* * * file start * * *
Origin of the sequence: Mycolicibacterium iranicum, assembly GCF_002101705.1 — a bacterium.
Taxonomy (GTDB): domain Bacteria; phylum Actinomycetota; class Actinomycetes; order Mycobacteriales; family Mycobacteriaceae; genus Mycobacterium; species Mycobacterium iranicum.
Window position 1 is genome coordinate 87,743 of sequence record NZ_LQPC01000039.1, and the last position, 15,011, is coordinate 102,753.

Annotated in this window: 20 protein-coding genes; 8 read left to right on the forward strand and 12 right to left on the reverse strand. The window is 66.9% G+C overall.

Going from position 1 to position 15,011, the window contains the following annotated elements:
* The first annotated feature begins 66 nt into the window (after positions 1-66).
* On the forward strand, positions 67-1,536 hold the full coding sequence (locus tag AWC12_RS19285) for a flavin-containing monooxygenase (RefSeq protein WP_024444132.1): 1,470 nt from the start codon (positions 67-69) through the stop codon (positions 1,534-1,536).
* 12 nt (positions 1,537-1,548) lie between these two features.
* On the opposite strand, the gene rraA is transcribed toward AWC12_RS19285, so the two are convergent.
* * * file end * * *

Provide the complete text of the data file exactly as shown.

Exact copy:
Origin of the sequence: Mycolicibacterium iranicum, assembly GCF_002101705.1 — a bacterium.
Taxonomy (GTDB): domain Bacteria; phylum Actinomycetota; class Actinomycetes; order Mycobacteriales; family Mycobacteriaceae; genus Mycobacterium; species Mycobacterium iranicum.
Window position 1 is genome coordinate 87,743 of sequence record NZ_LQPC01000039.1, and the last position, 15,011, is coordinate 102,753.

Annotated in this window: 20 protein-coding genes; 8 read left to right on the forward strand and 12 right to left on the reverse strand. The window is 66.9% G+C overall.

Going from position 1 to position 15,011, the window contains the following annotated elements:
* The first annotated feature begins 66 nt into the window (after positions 1-66).
* On the forward strand, positions 67-1,536 hold the full coding sequence (locus tag AWC12_RS19285) for a flavin-containing monooxygenase (RefSeq protein WP_024444132.1): 1,470 nt from the start codon (positions 67-69) through the stop codon (positions 1,534-1,536).
* 12 nt (positions 1,537-1,548) lie between these two features.
* On the opposite strand, the gene rraA is transcribed toward AWC12_RS19285, so the two are convergent.